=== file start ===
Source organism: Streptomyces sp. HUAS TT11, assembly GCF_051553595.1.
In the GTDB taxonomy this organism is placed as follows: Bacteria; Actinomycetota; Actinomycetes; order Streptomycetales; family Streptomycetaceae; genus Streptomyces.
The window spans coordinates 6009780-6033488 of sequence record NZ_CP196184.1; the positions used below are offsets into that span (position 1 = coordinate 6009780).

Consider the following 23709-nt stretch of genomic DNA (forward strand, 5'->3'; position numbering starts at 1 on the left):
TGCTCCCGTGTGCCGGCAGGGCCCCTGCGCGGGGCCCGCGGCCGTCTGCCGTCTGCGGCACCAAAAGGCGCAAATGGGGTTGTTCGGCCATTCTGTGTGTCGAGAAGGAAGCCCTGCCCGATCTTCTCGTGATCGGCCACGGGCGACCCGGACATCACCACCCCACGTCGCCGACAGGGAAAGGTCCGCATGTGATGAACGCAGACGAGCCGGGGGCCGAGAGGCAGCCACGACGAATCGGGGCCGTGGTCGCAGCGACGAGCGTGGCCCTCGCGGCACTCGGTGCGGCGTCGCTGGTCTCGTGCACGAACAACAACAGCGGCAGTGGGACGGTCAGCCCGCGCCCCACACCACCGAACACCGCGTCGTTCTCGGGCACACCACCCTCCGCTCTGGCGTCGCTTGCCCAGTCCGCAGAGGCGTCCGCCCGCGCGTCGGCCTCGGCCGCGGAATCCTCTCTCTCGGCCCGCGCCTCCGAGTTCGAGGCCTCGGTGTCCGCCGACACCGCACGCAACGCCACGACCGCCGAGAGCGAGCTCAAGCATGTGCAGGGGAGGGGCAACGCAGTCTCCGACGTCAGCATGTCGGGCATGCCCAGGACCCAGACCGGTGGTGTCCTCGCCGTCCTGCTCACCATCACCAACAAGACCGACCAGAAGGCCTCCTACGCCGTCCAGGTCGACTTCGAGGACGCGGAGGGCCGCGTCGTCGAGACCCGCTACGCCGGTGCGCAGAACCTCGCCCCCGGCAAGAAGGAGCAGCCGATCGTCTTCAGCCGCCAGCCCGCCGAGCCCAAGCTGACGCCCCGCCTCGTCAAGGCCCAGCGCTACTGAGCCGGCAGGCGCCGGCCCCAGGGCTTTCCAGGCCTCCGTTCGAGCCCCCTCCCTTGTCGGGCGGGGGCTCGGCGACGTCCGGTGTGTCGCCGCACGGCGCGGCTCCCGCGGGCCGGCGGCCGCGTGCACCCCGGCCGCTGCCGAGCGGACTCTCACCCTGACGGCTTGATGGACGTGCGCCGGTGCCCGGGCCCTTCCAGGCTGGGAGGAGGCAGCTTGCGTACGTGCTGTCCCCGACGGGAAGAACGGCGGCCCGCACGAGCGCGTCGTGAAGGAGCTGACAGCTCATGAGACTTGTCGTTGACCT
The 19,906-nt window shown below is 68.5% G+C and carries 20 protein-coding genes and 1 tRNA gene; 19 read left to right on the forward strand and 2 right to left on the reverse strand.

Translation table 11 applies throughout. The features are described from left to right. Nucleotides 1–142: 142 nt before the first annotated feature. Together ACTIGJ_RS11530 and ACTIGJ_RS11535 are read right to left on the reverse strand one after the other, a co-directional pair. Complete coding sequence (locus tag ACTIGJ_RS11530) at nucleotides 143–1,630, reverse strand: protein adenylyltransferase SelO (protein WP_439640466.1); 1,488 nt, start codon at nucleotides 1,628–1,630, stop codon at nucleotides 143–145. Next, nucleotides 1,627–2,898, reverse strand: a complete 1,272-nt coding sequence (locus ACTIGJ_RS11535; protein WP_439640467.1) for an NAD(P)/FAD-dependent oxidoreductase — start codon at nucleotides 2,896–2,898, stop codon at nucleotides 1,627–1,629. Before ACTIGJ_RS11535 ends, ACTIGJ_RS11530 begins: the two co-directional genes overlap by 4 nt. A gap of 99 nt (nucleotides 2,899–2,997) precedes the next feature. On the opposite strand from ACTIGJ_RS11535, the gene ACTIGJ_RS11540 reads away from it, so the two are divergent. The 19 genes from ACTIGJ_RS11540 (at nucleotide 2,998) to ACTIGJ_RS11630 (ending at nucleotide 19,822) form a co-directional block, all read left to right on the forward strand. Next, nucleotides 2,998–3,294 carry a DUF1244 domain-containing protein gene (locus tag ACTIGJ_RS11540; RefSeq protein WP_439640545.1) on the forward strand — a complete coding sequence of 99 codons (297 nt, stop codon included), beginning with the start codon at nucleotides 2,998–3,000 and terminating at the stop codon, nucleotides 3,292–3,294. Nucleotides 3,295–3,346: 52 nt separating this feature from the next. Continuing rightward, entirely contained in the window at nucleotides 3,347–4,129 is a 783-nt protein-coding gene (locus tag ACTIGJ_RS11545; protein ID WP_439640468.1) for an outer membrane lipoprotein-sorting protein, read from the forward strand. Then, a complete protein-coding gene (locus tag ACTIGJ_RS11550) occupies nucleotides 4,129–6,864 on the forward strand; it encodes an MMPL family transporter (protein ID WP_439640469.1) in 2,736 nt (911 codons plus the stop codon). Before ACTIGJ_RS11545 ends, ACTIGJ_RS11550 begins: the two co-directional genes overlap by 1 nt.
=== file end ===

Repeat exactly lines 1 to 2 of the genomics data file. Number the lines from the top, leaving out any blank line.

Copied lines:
Source organism: Streptomyces sp. HUAS TT11, assembly GCF_051553595.1.
In the GTDB taxonomy this organism is placed as follows: Bacteria; Actinomycetota; Actinomycetes; order Streptomycetales; family Streptomycetaceae; genus Streptomyces.